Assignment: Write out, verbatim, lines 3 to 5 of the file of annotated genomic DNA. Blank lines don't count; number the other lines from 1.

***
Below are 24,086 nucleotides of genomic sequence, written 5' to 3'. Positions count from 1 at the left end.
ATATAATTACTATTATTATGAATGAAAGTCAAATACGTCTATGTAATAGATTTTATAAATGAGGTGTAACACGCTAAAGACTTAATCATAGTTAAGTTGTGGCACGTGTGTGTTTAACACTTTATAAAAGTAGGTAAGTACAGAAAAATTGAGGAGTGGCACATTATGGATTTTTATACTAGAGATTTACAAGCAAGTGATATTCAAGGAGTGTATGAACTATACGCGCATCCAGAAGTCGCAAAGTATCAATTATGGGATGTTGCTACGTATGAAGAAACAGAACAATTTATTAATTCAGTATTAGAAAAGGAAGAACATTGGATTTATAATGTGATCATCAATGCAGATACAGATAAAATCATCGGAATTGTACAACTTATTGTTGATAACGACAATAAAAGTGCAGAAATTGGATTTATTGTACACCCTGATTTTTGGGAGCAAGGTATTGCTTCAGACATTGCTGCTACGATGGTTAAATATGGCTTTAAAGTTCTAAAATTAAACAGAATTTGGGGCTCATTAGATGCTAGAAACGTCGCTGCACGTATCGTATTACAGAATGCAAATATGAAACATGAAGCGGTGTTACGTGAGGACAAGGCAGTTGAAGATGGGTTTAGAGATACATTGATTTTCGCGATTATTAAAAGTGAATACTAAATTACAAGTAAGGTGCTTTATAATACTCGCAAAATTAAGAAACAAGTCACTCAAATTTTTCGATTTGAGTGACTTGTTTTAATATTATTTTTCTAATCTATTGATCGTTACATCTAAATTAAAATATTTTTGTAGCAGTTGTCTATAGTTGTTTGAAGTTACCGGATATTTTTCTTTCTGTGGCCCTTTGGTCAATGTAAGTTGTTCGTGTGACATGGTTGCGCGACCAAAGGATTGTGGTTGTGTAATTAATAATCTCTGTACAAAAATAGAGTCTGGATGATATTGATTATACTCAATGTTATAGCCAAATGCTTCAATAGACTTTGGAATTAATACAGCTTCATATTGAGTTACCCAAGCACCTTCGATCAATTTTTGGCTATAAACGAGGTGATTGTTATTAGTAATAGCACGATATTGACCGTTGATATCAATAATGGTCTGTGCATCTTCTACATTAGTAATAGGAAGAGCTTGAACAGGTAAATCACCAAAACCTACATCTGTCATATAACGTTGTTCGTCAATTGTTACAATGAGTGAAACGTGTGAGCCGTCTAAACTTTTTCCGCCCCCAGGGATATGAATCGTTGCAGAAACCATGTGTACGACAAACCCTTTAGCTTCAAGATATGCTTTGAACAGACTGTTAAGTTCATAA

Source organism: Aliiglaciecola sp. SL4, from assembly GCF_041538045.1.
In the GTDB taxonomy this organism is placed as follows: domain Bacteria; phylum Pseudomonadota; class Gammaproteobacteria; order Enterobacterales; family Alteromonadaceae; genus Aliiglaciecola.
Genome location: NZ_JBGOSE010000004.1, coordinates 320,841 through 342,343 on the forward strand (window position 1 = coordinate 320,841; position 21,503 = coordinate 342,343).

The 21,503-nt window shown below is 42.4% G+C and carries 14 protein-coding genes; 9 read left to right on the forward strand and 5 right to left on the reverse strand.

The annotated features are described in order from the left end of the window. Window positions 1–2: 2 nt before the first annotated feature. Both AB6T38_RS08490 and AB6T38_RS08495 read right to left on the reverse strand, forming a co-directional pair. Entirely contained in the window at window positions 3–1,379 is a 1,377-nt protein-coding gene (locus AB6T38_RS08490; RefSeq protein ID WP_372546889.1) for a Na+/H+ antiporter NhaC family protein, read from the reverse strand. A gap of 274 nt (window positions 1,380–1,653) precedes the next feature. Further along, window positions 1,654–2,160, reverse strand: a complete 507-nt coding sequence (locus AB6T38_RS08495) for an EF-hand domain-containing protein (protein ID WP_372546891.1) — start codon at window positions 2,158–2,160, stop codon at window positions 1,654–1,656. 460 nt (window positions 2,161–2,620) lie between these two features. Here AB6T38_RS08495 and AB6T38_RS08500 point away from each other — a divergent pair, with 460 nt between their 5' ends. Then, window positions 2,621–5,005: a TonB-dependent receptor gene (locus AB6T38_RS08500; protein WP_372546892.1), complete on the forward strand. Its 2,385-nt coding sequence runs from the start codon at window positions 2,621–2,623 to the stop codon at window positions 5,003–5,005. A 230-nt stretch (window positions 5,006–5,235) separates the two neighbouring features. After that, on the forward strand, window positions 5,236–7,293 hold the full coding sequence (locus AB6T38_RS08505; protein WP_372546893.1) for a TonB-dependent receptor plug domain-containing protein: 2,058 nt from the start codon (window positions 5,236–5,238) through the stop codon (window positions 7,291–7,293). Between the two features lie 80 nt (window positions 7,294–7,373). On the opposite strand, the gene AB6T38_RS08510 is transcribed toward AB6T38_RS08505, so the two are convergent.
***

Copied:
Source organism: Aliiglaciecola sp. SL4, from assembly GCF_041538045.1.
In the GTDB taxonomy this organism is placed as follows: domain Bacteria; phylum Pseudomonadota; class Gammaproteobacteria; order Enterobacterales; family Alteromonadaceae; genus Aliiglaciecola.
Genome location: NZ_JBGOSE010000004.1, coordinates 320,841 through 342,343 on the forward strand (window position 1 = coordinate 320,841; position 21,503 = coordinate 342,343).